Only the last signs of our anniversary celebration remain to remind us of our beautiful liturgy, rejoicing with so many friends and voicing our profound gratitude for fifty years of Redemptoristine presence here in the Hudson River Valley. The lovely white snapdragons and lilies combined with yellow carnations continue to grace our chapel along with a bouquet of white roses beneath the icon of Mother of Perpetual Help, just perfect for today's feast of "la morenita", the little brown one of Guadalupe.
We also rejoice in the return of Sr. Margaret Banville, our Peg, to our monastery after a stay in the hospital. She is weak but was so very delighted to be with us at table for both dinner and supper. We are blessed.
Today Mark in Md. left a comment on a post about St. Therese of Lisieux back on Oct. 1, 2007. He too is reading Schmidt's wonderful book on Therese Everything is Grace. Mark makes another recommendation for good reading that closes the gap he recognizes between what the saint herself wrote and a great deal of what has been written about her. Mark's comment made me think of a couple of other good sources on the topic.
The first is a 1990 issue of Carmelite Studies entitled Experiencing St. Therese Today. It is a collection of essays about Therese by a number of her admirers who are also scholars. The most outstanding essay i to my mind was contributed by Ann Belford Ulanov, a Jungian psychoanalyst who has written widely on the necessary connect between psychology and spirituality. The title of her essay is Religious Devotion or masochism? - A Psychoanalyst Looks at Therese. Ulanov tells us Therese was not a masochist but is accused of being one "because she she threatens with the intensity, power, force and mystery of her loving, makes us conscious of our capacity for that loving which she says is available to all. She makes us conscious of our resistance.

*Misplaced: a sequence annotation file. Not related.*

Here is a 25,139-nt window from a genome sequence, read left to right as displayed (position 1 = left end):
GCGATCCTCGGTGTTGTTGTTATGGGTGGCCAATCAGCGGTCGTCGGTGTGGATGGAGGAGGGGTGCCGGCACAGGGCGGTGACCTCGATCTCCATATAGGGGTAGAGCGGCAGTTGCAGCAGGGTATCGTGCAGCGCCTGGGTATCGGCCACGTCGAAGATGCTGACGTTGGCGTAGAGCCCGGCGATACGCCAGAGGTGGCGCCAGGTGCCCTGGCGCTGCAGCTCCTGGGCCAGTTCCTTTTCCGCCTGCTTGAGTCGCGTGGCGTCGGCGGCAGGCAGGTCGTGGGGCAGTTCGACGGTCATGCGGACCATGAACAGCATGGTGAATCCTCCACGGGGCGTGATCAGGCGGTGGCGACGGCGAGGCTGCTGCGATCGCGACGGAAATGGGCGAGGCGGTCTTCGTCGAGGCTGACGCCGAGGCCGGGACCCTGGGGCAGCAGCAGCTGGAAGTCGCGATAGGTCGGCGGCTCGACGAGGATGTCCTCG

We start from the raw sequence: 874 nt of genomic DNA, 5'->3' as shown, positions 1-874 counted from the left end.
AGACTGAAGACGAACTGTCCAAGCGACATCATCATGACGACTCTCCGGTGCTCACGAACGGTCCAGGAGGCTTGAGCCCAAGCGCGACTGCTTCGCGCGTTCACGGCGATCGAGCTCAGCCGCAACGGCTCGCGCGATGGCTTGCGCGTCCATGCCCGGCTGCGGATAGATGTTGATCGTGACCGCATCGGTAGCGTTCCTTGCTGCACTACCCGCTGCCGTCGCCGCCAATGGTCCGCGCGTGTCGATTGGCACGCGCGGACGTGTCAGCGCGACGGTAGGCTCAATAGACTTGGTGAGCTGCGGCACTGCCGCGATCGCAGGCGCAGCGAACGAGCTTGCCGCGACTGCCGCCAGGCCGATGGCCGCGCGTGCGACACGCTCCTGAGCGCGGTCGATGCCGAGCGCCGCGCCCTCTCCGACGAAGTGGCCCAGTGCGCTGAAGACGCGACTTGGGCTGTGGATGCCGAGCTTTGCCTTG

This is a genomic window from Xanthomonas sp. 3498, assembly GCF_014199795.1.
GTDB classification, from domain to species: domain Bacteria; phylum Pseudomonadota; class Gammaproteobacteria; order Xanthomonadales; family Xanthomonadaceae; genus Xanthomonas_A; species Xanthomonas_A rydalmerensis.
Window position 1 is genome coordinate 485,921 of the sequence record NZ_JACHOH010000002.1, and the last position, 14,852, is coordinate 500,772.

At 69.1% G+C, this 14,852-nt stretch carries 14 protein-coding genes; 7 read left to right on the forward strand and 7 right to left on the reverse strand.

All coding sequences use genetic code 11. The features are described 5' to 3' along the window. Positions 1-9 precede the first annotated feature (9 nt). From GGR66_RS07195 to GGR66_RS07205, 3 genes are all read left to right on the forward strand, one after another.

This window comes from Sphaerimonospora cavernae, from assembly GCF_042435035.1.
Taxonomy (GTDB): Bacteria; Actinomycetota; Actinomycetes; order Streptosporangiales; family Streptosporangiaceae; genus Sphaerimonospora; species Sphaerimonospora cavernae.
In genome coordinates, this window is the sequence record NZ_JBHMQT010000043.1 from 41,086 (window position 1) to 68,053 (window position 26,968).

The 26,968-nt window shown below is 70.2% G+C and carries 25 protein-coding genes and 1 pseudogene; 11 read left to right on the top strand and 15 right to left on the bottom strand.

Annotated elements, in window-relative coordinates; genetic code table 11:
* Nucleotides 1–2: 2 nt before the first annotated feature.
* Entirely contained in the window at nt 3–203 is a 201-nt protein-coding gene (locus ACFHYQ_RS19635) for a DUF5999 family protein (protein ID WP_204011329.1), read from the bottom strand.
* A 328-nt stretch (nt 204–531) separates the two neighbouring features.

The second item is an article which I read in a privately printed version so I do not know whether it is currently available to the general public. It was written by John J. Giugliano who was and may sill be he Director of Mental Health at Covenant House in New York City and was Assistant Professor of Counseling Psychology at the Graduate School of Religion and Religious Education, Fordham University, Bronx, NY. The title of his piece is long but revealing: Separation, Loss, and Longing in the Infancy and Early Childhood of St. Therese of the Child Jesus and the Holy Face - Attachment in Psychological and Spiritual Development. The author focusing on the psychological suffering experienced by Therese even prior to the death of her mother when she was four and a half years old. By her own account it is known that she was placed with a wet nurse at the of two moths and remained with that primary care-giver until the age of fifteen-months. As a mother just that information alone broadened my appreciation of her experience and her spirituality.
These explorations into the personality and spirituality of Therese reveal the strength that lies behind her enduring message not just for contemplative nuns but for all those who yearn to follow her "little way of love."